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How to Survive as an Executive, Season 2, Episode 2: Reflections on Career Progression, with Stephen Burt (TRN4-P06)


In this episode of the How to Survive as an Executive podcast, Stephen Burt explains what to consider when comparing the various roles in the executive cadre and discusses some of the factors to take into account to be successful at level within the organizational echelon.

Duration: 00:14:11
Published: June 18, 2021
Type: Podcast

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How to Survive as an Executive, Season 2, Episode 2: Reflections on Career Progression, with Stephen Burt

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Transcript: How to Survive as an Executive, Season 2, Episode 2: Reflections on Career Progression, with Stephen Burt

Stephen Burt: I think as often as possible you should feel ready. I think if you don't feel ready before you jump into it, chances are you're not.  I think that rounding yourself out and making sure you've got the right skills for the next level before you move up to that level is important.

Annie Therriault: We can't be everything to everyone. In our organizations, every level has a role to play and every team member counts. As EXs and leaders, we're being asked to deliver results. So how can we find our way and navigate throughout the EX levels? We're also dealing with an established structure. How can we make sure this structure is a value-added, rather than a roadblock preventing us from moving forward? Hello, I'm Annie Therriault. Welcome to How to Survive as an Executive. I'm thrilled to share with you a conversation I had with Mr. Stephen Burt, Assistant Deputy Minister, Data, Innovation and Analytics at the Department of National Defence. Mr. Burt will share with us his extensive experience as an executive and more specifically, how establishing our boundaries can be a major asset for a successful career as any EX. So, do you aspire to climb the EX ladder? Is there a price to pay to move on to the next level? And how do you know if you're ready? Let's hear from our guest.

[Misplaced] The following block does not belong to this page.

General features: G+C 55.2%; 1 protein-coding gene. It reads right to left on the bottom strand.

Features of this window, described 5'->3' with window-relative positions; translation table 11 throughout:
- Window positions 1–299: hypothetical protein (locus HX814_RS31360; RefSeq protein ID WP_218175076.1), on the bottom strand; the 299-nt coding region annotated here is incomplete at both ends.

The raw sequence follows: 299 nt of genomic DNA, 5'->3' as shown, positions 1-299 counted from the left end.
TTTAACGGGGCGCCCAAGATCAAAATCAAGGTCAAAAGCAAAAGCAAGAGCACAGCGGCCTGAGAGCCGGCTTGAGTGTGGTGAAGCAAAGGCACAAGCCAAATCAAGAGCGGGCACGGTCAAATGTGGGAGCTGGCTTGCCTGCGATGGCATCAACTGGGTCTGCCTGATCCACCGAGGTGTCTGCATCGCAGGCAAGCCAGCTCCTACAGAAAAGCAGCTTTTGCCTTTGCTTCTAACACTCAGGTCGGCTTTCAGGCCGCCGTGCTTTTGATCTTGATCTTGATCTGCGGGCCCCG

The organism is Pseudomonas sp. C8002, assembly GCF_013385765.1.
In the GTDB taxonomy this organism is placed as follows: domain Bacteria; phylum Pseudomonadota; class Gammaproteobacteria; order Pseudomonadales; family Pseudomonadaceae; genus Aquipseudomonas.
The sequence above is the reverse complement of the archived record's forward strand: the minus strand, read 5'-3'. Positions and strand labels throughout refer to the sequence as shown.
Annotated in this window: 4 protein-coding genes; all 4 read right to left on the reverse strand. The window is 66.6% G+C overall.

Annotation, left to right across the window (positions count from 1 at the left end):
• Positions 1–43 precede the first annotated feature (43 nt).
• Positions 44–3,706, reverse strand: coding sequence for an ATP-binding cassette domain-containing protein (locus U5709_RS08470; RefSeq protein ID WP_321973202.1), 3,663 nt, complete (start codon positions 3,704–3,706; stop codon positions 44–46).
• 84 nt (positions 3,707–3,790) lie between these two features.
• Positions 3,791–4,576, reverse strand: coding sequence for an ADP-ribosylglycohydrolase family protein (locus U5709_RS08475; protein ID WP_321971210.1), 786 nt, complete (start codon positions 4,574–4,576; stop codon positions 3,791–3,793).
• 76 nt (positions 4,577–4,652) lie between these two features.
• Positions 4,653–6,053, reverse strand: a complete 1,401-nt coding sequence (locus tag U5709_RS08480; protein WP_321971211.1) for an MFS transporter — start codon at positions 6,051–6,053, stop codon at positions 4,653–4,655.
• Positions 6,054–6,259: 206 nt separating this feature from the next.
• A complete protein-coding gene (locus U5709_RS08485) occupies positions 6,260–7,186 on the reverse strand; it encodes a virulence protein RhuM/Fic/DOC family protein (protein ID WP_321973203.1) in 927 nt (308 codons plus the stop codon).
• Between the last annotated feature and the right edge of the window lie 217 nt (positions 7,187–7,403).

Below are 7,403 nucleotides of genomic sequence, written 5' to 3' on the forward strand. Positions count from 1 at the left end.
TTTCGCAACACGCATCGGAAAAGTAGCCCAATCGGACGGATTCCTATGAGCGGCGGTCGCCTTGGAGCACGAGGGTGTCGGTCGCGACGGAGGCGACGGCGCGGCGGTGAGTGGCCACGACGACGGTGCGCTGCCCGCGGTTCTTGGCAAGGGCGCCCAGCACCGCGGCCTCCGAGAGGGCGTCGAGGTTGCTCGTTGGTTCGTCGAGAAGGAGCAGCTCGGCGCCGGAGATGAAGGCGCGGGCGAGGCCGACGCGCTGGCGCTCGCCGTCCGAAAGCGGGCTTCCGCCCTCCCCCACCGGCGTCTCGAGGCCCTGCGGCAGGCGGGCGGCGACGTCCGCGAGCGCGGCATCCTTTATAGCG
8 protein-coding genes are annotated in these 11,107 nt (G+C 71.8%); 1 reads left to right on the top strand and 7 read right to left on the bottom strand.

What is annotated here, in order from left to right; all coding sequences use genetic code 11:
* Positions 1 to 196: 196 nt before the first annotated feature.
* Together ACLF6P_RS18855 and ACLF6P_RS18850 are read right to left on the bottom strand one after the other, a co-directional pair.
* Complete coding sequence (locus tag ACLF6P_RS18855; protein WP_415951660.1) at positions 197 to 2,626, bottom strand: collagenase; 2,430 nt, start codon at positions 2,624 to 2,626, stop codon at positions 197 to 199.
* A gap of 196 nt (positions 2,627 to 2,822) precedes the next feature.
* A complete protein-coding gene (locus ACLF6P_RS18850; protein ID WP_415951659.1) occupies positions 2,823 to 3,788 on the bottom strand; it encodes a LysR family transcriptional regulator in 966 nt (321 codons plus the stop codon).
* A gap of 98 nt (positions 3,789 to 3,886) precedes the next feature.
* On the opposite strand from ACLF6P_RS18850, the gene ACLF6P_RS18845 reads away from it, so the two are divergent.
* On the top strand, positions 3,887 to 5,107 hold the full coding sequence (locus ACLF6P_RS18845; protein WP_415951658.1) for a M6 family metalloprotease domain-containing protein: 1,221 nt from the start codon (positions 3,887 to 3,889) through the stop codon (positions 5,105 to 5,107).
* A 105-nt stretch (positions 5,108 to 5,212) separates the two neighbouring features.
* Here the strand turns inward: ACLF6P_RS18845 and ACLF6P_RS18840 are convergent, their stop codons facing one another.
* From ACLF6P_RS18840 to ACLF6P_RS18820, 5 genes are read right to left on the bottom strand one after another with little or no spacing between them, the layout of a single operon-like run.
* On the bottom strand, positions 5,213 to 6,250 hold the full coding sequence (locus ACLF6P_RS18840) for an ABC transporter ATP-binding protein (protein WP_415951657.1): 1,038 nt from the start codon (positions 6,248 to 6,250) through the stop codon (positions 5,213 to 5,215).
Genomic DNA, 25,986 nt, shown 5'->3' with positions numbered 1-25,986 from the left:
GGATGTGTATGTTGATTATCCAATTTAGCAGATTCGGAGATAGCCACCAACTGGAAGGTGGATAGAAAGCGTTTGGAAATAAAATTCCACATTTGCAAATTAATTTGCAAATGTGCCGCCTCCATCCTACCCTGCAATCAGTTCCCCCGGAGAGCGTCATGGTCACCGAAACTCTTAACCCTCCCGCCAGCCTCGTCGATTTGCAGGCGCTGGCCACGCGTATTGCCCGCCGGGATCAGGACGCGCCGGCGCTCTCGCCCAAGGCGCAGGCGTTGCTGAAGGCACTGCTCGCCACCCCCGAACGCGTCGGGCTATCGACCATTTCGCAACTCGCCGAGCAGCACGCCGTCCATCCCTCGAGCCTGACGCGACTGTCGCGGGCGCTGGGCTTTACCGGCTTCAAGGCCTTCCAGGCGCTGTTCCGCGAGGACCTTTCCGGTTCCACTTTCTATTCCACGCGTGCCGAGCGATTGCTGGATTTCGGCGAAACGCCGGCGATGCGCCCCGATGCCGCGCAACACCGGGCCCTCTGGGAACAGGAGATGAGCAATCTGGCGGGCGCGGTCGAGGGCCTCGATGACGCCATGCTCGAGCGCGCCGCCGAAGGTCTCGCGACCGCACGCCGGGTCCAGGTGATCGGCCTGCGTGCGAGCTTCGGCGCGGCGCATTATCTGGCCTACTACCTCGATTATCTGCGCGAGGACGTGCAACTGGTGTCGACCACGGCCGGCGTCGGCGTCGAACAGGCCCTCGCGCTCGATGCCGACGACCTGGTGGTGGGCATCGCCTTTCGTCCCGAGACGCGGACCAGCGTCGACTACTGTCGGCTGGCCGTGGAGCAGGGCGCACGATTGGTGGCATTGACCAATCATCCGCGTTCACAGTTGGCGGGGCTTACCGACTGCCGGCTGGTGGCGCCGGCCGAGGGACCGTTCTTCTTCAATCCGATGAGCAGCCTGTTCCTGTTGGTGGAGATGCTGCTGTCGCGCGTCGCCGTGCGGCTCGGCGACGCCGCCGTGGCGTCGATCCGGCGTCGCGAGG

Annie Therriault: When I became an EX, I thought, OK, if this person can do it, I can definitely do that for sure, you know.

Stephen Burt: I do think ambition and strong belief in yourself certainly do play a big role.

Annie Therriault: Good self-esteem, confidence in your competency.

Stephen Burt: Exactly.

Annie Therriault: Thank you so much for being with us today. I know you're busy, so we totally appreciate the time. And I'm sure you can help us figure out how to survive being an executive.

Stephen Burt: I think it's too soon to tell but, so far, so good.

Annie Therriault: So now you're at an ADM level. And I heard you say previously that you became an ADM, the way you became an ADM was unusual. What exactly do you mean by that?